Monday, June 17, 2019

The SBA and PROlepsis

1. The use of a descriptive word in anticipation of the result. Example: The word hot in hot water heater.
2. The anticipation and answering of an objection or argument before it's raised. Also known as prebuttal.
3. The representation of an event before it actually happened. Example: He lost the game even before the match began.
4.  A literary technique in which the author drops hints of things to come. Also known as foreshadowing.

From Greek prolepsis, from prolambanein (to anticipate), from pro- (before) + lambanein (to take). Earliest documented use: 1450.


There could be an economic prolepsis with government guaranteed lending.

Concerned about possible escalations in defaults the California Infrastructure & Economic Development Bank (IBank) has reduced its maximum guarantee from $2,500,000 to $1,000,000 effective July 1st.  Even with this reduction, the State Guaranteed Lending Program remains a viable complement to SBA guaranteed financing.

For the period ending June 7th, SBA 7(a) loan approvals have declined over 8% compared to the same period a year ago.  This is the first sustained decline in loan approvals in almost 10 years.

Just for fun I calculated the correlation coefficient between SBA 7(a) loan volume and GDP for over six years using the Microsoft CORREL function.  It came out to a statistically significant 0.86.





SBA 504 Loan Debenture Rate for June

For 20 year debentures, the debenture rate is only 2.60% but note rate is 2.645% and the effective yield is 3.983%.

For 25 year debentures, the debenture rate is only 2.77% but note rate is 2.806% and the effective yield is 4.09%.


It is widely accepted that that an inverted yield curve creates splenetic presentiment of a recession.  The slope of the yield curve—the difference between the yields on short- and long-term maturity bonds—is a simple forecaster of economic growth. The rule of thumb is that an inverted yield curve (short rates above long rates) indicates a recession in about a year.  More generally, a flat curve indicates weak growth and conversely, a steep curve indicates strong growth.

A key measure of the yield curve deepened its inversion, with the usually positive spread between the 3-month bill yield and 10-year yield at a negative 11 basis points as of Friday.  An inversion along that measure has historically preceded a recession, though the timing can vary.

One of the recessions predicted by the yield curve was the most recent one: The yield curve inverted in August 2006, a bit more than a year before the most recent recession started in December 2007. There have been two notable false positives: an inversion in late 1966 and a very flat curve in late 1998.

Although an inversion in some measures of the yield curve, such as the 3-month/10-year spread, might point to an economic downturn, other segments of that curve suggest a more optimistic view of the U.S.’s growth prospects.  The 2-year/10-year gap has yet to turn negative.  The spread between the 2-year/10-year stands at a positive 25 basis points, from a recent low of 14 basis points on May 28.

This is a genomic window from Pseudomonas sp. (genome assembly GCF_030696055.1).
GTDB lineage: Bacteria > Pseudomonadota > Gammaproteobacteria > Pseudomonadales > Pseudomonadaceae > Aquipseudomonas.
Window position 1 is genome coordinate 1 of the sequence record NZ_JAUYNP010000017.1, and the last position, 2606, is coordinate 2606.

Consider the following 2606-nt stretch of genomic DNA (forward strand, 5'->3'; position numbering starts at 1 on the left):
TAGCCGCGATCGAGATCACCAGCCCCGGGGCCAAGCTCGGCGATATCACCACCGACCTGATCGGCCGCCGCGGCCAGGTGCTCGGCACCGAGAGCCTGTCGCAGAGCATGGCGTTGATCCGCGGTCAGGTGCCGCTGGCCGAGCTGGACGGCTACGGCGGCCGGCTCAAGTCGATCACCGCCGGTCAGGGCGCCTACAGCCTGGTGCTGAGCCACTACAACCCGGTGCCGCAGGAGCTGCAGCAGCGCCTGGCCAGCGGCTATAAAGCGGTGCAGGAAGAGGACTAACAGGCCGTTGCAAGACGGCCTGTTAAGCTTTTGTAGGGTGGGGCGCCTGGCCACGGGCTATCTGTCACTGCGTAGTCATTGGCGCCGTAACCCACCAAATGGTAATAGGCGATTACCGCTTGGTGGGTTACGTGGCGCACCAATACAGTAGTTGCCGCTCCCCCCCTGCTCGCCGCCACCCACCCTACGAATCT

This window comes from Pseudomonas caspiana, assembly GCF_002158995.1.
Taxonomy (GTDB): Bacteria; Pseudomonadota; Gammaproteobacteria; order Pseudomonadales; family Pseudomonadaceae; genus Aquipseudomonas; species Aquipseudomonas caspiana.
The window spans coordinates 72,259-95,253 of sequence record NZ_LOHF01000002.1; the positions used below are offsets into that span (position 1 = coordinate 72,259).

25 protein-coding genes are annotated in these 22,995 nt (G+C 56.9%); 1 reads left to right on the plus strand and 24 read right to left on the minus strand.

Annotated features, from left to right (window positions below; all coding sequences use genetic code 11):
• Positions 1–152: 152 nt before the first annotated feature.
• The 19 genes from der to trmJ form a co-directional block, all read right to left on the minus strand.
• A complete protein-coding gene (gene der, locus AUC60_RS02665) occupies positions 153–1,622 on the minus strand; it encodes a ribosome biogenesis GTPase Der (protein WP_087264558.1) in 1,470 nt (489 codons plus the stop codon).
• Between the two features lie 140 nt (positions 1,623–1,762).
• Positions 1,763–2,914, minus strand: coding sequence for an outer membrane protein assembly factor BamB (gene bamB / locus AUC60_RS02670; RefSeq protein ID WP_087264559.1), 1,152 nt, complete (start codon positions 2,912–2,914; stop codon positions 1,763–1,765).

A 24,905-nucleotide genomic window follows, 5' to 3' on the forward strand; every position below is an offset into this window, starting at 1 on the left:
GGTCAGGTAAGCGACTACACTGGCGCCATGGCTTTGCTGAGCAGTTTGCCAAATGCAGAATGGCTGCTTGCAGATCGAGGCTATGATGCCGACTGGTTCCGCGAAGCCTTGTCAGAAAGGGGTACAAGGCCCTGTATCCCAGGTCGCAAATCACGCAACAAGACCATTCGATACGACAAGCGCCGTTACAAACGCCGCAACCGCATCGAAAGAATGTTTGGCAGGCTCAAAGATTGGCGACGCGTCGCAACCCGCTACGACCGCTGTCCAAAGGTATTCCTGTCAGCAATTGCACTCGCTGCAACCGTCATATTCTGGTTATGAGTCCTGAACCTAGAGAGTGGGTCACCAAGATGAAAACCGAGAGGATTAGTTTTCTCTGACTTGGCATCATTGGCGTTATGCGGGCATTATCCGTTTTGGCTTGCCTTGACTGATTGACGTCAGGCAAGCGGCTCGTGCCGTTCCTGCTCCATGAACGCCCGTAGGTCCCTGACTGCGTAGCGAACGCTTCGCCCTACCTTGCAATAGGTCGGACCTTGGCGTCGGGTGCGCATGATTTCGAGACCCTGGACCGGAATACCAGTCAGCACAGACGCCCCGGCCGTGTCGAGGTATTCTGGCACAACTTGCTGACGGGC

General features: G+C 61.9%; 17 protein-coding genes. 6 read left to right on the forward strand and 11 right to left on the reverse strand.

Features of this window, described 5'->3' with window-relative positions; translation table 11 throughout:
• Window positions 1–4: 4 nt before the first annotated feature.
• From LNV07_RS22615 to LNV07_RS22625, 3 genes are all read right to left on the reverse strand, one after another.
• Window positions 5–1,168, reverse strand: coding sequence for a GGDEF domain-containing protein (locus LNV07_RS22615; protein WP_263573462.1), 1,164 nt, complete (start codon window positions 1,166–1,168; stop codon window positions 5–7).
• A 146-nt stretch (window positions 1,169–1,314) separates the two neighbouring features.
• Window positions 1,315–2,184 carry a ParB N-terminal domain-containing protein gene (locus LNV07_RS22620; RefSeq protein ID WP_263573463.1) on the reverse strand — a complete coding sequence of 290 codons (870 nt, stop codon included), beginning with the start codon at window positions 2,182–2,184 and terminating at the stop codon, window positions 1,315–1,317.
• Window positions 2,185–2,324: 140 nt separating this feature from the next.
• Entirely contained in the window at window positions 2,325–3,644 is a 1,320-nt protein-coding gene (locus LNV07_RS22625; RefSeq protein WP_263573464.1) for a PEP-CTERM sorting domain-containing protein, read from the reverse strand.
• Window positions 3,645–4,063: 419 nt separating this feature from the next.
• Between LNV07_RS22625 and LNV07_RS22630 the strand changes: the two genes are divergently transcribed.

The longer end of the curve with the 30 year Treasury bond is also holding up.  Last week’s auction of $16 billion in 30 year Treasury bonds was met with strong demand as the yield ended up at 2.607%.

The Federal Reserve also reported last week that industrial production rose 0.4% in May, the strongest monthly rise in six months.  Capacity utilization edged up two-tenths of a point to 78.1%.  The biggest gain came from the most volatile category, utilities, which surged 2.1% in response to consumers cranking up air conditioners.  Industrial production is up just 2% from 12 months ago.

Here is what capacity utilization rates have done:
2007- 81.5
2008- 79.9
2009- 66.9
2010- 74.8
2011- 76.7
2012- 79.0
2013- 77.8
2014- 78.8
2015- 76.5
2016- 75.4
2017- 76.2
2018- 78.5
2019- 78.1

What does all this mean?

I don’t know.

One of the Fed’s favorite leading indicators on inflation is capacity utilization which measures the amount of a plant that is in use at factories, mines and utilities.  Several analysts have pointed to a rate between 81% and 82% as a tipping point over which inflation is spurred.  At a capacity utilization rate of 78.1%, inflation is the least of the Federal Reserve’s concerns.

The Fed’s next meeting on monetary policy concludes on June 19th.

Investors foresee zero probability that the Fed will raise rates anytime this year. And in fact, their bets indicate a roughly 64% likelihood that the Fed will cut rates before year’s end.


There is often prolepsis over summer with Memorial Day.  Summer does not start until this Friday, June 21st.

The day of the summer solstice is the longest day of the year. The length of time elapsed between sunrise and sunset on this day is a maximum for the year.   There are about 14½ hours of daylight on this day for most of us.